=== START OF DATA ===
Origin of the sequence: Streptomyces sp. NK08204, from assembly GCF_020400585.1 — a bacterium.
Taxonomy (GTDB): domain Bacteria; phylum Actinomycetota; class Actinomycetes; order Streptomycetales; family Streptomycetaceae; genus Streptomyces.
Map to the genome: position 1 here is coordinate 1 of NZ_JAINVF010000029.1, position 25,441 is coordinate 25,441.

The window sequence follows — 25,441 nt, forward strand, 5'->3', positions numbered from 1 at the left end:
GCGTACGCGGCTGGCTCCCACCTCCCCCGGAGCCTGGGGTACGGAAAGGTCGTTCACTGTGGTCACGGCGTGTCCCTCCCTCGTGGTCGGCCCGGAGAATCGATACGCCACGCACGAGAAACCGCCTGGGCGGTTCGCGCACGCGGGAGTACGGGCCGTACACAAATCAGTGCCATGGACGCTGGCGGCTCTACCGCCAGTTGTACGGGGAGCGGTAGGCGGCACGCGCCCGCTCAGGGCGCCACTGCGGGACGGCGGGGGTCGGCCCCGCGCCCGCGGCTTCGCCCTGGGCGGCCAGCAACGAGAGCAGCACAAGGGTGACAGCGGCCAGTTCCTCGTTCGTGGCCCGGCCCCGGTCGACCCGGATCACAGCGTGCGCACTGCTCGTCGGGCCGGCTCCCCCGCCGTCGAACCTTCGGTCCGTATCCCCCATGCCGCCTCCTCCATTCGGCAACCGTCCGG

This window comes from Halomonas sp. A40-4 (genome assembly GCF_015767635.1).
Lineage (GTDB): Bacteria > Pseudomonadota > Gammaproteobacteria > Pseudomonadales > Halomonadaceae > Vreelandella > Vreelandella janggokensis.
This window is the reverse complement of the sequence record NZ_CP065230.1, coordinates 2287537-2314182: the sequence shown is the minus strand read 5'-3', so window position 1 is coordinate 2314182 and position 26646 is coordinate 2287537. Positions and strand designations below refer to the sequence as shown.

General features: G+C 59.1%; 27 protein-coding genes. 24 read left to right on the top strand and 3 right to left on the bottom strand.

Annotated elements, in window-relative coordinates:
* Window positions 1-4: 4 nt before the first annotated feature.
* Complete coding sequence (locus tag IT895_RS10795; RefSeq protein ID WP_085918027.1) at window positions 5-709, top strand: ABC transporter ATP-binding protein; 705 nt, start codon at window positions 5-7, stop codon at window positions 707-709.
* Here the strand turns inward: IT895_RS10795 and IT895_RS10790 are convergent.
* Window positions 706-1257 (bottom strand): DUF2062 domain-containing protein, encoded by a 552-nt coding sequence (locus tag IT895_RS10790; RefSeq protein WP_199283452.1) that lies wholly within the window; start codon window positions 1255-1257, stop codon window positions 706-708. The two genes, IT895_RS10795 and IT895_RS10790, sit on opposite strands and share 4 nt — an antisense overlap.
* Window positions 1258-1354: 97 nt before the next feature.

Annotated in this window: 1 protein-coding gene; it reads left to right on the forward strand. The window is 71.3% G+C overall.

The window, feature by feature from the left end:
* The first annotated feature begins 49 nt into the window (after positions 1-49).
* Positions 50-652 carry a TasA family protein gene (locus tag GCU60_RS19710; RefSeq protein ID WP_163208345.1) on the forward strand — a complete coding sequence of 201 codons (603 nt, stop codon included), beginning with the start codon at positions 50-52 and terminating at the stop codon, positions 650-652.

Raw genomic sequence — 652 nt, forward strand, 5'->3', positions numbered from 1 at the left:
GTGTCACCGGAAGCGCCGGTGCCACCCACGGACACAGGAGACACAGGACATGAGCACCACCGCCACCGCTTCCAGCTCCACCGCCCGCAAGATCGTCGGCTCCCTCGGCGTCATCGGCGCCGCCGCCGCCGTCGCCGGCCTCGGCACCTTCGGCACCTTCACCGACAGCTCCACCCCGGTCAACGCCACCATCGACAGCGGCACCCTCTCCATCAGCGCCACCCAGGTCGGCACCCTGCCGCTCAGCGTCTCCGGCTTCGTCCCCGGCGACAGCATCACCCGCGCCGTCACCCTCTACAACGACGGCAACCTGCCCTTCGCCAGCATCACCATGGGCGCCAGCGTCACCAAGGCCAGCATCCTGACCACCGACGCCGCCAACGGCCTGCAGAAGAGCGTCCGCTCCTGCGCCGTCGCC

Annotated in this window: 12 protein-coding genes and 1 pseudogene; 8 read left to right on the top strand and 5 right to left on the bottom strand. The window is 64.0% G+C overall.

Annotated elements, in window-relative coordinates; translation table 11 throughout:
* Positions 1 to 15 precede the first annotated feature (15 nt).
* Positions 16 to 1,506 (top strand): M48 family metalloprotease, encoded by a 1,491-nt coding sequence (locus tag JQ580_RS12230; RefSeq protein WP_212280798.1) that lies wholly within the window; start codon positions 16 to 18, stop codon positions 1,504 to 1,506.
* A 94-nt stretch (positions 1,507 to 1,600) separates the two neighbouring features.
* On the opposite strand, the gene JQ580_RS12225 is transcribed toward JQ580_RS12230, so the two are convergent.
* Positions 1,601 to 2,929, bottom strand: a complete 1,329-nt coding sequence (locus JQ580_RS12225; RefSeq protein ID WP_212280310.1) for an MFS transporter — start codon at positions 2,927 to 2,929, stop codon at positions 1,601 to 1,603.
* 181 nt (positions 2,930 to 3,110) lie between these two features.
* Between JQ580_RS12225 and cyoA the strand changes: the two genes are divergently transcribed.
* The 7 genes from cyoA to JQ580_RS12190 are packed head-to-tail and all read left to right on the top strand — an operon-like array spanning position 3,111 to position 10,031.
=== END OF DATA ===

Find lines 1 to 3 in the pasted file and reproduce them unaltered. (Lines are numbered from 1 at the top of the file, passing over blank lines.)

Origin of the sequence: Streptomyces sp. NK08204, from assembly GCF_020400585.1 — a bacterium.
Taxonomy (GTDB): domain Bacteria; phylum Actinomycetota; class Actinomycetes; order Streptomycetales; family Streptomycetaceae; genus Streptomyces.
Map to the genome: position 1 here is coordinate 1 of NZ_JAINVF010000029.1, position 25,441 is coordinate 25,441.